hamadryas), and then a fight ensues. The Geladas roll down great stones, which the Hamadryas try to avoid, and then both species, making a great uproar, rush furiously against each other. Brehm, when accompanying the Duke of Coburg-Gotha, aided in an attack with fire-arms on a troop of baboons in the pass of Mensa in Abyssinia. The baboons in return rolled so many stones down the mountain, some as large as a man's head, that the attackers had to beat a hasty retreat; and the pass was actually closed for a time against the caravan. It deserves notice that these baboons thus acted in concert. Mr. Wallace (41. 'The Malay Archipelago,' vol. i. 1869, p. 87.) on three occasions saw female orangs, accompanied by their young, "breaking off branches and the great spiny fruit of the Durian tree, with every appearance of rage; causing such a shower of missiles as effectually kept us from approaching too near the tree." As I have repeatedly seen, a chimpanzee will throw any object at hand at a person who offends him; and the before-mentioned baboon at the Cape of Good Hope prepared mud for the purpose.
In the Zoological Gardens, a monkey, which had weak teeth, used to break open nuts with a stone; and I was assured by the keepers that after using the stone, he hid it in the straw, and would not let any other monkey touch it. Here, then, we have the idea of property; but this idea is common to every dog with a bone, and to most or all birds with their nests.
The Duke of Argyll (42. 'Primeval Man,' 1869, pp. 145, 147.) remarks, that the fashioning of an implement for a special purpose is absolutely peculiar to man; and he considers that this forms an immeasurable gulf between him and the brutes. This is no doubt a very important distinction; but there appears to me much truth in Sir J. Lubbock's suggestion (43. 'Prehistoric Times,' 1865, p. 473, etc.), that when primeval man first used flint-stones for any purpose, he would have accidentally splintered them, and would then have used the sharp fragments. From this step it would be a small one to break the flints on purpose, and not a very wide step to fashion them rudely. This latter advance, however, may have taken long ages, if we may judge by the immense interval of time which elapsed before the men of the neolithic period took to grinding and polishing their stone tools. In breaking the flints, as Sir J. Lubbock likewise remarks, sparks would have been emitted, and in grinding them heat would have been evolved: thus the two usual methods of "obtaining fire may have originated." The nature of fire would have been known in the many volcanic regions where lava occasionally flows through forests. The anthropomorphous apes, guided probably by instinct, build for themselves temporary platforms; but as many instincts are largely controlled by reason, the simpler ones, such as this of building a platform, might readily pass into a voluntary and conscious act. The orang is known to cover itself at night with the leaves of the Pandanus; and Brehm states that one of his baboons used to protect itself from the heat of the sun by throwing a straw-mat over its head. In these several habits, we probably see the first steps towards some of the simpler arts, such as rude architecture and dress, as they arose amongst the early progenitors of man.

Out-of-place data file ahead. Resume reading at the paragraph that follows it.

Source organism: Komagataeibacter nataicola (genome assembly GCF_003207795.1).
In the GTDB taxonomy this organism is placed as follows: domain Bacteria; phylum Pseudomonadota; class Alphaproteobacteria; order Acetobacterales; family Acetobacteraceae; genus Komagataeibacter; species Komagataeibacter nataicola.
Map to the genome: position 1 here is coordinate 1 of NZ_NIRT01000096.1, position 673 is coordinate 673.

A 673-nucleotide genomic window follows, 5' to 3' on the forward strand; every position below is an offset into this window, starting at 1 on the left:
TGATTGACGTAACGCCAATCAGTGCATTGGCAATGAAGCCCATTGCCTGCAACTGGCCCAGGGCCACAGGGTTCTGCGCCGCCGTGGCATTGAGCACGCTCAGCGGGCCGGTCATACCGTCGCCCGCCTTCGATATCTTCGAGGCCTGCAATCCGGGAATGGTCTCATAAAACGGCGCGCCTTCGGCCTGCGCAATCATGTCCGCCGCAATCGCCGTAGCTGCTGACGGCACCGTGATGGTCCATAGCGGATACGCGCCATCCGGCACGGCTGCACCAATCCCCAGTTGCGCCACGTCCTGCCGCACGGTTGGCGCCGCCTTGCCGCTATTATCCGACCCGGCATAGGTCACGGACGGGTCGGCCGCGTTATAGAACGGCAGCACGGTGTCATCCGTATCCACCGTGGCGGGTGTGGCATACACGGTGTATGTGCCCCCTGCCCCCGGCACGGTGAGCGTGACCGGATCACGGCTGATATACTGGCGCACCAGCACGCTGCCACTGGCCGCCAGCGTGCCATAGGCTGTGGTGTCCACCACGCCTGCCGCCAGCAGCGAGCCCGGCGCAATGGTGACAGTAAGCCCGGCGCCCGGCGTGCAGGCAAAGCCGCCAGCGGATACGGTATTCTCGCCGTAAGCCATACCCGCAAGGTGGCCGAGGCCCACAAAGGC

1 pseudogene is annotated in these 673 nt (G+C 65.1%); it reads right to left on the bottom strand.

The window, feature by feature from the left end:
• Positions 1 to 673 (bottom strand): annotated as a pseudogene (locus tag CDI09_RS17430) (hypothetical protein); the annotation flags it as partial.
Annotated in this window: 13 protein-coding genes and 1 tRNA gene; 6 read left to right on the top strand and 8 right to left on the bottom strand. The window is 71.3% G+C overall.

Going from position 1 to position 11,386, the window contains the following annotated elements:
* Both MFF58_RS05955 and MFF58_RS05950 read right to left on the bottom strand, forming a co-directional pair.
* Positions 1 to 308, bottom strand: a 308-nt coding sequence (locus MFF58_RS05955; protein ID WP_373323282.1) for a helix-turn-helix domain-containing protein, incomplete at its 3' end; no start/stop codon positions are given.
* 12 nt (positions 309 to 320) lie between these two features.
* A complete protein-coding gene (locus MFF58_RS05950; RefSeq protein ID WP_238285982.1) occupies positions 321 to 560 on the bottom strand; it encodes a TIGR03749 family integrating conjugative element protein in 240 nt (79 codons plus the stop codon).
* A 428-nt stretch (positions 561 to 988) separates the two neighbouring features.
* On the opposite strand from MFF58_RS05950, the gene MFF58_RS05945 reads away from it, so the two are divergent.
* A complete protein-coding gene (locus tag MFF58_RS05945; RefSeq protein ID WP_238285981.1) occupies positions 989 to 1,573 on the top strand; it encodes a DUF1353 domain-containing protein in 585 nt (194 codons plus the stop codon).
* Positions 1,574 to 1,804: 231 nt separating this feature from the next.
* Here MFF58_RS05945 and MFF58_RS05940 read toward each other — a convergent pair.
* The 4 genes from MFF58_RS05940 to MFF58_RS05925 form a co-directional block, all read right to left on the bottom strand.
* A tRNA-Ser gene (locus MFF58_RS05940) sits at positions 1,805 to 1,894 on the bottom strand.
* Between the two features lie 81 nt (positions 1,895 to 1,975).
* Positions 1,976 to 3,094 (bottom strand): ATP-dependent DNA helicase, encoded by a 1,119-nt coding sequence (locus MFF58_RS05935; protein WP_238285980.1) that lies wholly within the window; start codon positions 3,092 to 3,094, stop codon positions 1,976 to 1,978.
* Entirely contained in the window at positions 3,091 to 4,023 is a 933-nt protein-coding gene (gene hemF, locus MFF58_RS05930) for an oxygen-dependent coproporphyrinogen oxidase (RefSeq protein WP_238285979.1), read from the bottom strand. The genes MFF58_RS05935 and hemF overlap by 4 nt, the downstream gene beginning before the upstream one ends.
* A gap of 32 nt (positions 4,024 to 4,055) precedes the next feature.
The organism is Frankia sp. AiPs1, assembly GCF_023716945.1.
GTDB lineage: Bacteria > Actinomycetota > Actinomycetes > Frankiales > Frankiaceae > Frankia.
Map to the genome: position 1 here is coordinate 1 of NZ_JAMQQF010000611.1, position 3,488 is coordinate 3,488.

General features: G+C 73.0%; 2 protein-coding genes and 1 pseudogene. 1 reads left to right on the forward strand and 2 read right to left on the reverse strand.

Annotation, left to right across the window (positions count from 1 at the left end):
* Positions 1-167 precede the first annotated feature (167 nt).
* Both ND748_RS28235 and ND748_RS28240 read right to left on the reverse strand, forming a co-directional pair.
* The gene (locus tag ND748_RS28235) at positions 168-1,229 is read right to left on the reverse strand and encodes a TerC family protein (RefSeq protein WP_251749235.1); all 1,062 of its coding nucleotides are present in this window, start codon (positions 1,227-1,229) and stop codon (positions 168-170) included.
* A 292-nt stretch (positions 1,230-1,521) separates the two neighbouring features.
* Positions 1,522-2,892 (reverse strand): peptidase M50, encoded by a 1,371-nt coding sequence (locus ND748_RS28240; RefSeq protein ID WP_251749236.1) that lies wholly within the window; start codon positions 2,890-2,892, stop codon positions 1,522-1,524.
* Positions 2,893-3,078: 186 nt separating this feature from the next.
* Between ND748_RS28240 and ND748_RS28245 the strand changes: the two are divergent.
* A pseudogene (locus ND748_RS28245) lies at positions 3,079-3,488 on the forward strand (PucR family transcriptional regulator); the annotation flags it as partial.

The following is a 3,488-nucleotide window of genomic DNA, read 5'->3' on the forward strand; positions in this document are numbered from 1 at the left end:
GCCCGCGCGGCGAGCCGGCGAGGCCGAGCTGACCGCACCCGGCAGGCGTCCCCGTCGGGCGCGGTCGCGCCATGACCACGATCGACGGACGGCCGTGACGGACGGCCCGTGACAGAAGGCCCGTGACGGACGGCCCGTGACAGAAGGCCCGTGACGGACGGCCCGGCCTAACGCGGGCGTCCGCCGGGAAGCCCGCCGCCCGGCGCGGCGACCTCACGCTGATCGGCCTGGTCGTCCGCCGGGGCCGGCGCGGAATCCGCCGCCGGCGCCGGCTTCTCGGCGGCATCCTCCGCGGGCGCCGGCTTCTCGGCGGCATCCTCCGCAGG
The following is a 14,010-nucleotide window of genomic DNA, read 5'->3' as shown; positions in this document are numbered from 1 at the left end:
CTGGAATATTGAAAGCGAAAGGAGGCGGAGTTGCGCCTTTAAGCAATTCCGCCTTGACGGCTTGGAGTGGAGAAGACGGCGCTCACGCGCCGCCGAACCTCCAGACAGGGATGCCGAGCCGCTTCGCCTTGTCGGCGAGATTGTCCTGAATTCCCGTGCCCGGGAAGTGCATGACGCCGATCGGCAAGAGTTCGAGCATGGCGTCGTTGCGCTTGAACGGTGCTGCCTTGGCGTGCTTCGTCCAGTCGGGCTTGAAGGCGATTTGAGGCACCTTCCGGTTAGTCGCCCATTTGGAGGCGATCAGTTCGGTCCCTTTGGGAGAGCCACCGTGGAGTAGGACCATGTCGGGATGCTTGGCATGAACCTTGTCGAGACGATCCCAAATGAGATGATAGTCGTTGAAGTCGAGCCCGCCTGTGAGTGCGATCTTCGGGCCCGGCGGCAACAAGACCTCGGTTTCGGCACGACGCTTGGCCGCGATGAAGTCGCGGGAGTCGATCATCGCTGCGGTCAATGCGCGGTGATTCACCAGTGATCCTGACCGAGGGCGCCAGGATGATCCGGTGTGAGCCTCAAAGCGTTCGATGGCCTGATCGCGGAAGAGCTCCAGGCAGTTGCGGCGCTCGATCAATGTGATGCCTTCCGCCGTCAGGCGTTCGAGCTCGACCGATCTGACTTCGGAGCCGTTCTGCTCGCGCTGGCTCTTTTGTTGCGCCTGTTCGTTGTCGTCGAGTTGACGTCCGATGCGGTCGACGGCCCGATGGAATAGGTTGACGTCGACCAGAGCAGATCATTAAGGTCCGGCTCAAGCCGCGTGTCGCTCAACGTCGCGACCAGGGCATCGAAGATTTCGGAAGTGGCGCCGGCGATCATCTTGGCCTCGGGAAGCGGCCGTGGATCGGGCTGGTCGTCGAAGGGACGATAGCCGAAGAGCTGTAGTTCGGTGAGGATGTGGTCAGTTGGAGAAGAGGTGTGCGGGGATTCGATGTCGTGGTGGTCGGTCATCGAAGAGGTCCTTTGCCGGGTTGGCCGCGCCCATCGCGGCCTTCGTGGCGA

ABSTRACTION, GENERAL CONCEPTIONS, SELF-CONSCIOUSNESS, MENTAL INDIVIDUALITY.
It would be very difficult for any one with even much more knowledge than I possess, to determine how far animals exhibit any traces of these high mental powers. This difficulty arises from the impossibility of judging what passes through the mind of an animal; and again, the fact that writers differ to a great extent in the meaning which they attribute to the above terms, causes a further difficulty. If one may judge from various articles which have been published lately, the greatest stress seems to be laid on the supposed entire absence in animals of the power of abstraction, or of forming general concepts.